What does failure mean for theology? In the Bible, we find some unsettling answers to this question. We find lastness usurping firstness, and foolishness undoing wisdom. We discover, too, a weakness more potent than strength, and a loss of life that is essential to finding life. Jesus himself offers an array of paradoxes and puzzles through his life and teachings. He even submits himself to humiliation and death to show the cosmos the true meaning of victory. As David Bentley Hart observes, ""most of us would find Christians truly cast in the New Testament mold fairly obnoxious: civically reprobate, ideologically unsound, economically destructive, politically irresponsible, socially discreditable, and really just a bit indecent."" By incorporating the work of scholars working with a range of frameworks within the Christian tradition, Theologies of Failure aims to offer a unique and important contribution to understanding and embracing failure as a pivotal theological category. As the various contributors highlight, it is a category with a powerful capacity for illuminating our theological concerns and perspectives. It is a category that frees us to see old ideas in a brand-new light, and helps to foster an awareness of ideas that certain modes of analysis may have obscured from our vision. In short, this book invites readers to consider how both theology and failure can help us ask new questions, discover new possibilities, and refuse the ways of the world. ""In this moment when theology is in danger of failing along with its traditional institutions, when politics threatens to fail us all along with the earth itself--these essays burst failure open from within. Vibrating with the art, the humility, and even the humor of our indelible inadequacies, this conversation enlivens a practice more important than success--an improvisational minding of failure that may indeed prove to be 'a condition of the possibility of theology itself.'"" --Catherine Keller, Professor of Constructive Theology, Drew University ""'The scandal of the cross . . .'; '. . . whenever I am weak, then I am strong . . .' . . . Rather than being marginal theological slogans, Theologies of Failure reminds us that these and other similar motifs and themes are the deepest truths at the heart of the Christian story of redemption, and that they point to what is possible only on the other side of the misfortune, defeat, and loss that permeate every domain of creaturely and historical existence."" --Amos Yong, Professor of Theology & Mission, Fuller Seminary ""Given the almost-irresistible temptation to which the Church regularly succumbs--to imitate the world's obsession with glory and national greatness, success stories, triumphalism, celebration of the powerful and winners and denigration of losers--this book is a timely and perhaps timeless resource for resistance and renewal . . . It's not clear what it means to construct a 'successful' book concerned with Christianity and failure, but Sirvent and Reyburn have done it. --Michael L. Budde, Center for World Catholicism and Intercultural Theology, DePaul University Roberto Sirvent is Professor of Political and Social Ethics at Hope International University in Fullerton, California. Duncan B. Reyburn is Senior Lecturer at the Department of Visual Arts at the University of Pretoria, South Africa.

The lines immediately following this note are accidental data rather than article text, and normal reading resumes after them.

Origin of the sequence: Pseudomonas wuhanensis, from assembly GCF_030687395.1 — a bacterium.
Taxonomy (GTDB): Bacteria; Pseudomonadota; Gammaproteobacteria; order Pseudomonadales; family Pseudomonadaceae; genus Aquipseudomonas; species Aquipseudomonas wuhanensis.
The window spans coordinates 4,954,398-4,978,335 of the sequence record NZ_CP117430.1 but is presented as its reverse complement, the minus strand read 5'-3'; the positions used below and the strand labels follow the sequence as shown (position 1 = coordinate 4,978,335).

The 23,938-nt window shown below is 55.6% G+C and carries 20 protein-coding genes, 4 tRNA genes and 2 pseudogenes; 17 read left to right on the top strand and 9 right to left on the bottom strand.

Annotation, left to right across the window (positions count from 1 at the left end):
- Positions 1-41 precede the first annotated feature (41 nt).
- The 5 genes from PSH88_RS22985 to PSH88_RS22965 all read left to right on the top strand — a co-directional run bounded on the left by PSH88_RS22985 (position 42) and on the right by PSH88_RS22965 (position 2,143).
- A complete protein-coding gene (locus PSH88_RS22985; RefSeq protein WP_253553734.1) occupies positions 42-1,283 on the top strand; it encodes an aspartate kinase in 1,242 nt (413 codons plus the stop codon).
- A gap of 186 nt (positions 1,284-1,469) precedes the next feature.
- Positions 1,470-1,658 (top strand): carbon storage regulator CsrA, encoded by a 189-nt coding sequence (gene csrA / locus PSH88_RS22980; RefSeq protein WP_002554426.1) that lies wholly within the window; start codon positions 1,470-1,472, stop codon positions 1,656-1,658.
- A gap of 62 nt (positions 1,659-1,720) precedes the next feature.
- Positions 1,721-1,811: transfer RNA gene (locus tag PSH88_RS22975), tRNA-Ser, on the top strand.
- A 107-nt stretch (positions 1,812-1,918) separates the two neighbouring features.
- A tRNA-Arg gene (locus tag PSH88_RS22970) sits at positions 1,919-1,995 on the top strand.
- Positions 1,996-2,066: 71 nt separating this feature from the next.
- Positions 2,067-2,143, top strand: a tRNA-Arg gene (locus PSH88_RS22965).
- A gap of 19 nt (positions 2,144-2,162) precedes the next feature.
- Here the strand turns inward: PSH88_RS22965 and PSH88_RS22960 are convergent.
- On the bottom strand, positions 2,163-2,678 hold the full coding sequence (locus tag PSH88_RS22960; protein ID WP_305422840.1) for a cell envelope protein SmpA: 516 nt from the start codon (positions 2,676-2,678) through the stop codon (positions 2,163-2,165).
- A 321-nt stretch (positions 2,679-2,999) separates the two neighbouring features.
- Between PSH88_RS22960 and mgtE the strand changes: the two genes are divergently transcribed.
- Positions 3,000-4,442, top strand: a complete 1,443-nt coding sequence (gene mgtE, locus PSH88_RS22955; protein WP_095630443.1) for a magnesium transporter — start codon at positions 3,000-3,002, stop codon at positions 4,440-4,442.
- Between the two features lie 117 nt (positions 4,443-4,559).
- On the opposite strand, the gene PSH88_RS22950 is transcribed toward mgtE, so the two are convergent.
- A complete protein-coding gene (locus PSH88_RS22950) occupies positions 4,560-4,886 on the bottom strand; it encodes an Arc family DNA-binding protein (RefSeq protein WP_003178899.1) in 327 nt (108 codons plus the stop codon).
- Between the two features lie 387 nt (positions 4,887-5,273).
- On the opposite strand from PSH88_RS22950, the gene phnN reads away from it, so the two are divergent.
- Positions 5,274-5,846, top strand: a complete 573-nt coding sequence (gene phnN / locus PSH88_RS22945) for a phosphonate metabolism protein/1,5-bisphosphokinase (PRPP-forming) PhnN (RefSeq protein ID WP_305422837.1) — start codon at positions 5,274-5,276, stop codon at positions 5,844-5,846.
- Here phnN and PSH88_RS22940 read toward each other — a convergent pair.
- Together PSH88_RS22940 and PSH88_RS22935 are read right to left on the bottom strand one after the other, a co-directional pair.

Roberto Sirvent is Professor of Political and Social Ethics at Hope International University in Fullerton, California. Duncan B. Reyburn is Senior Lecturer at the Department of Visual Arts at the University of Pretoria, South Africa.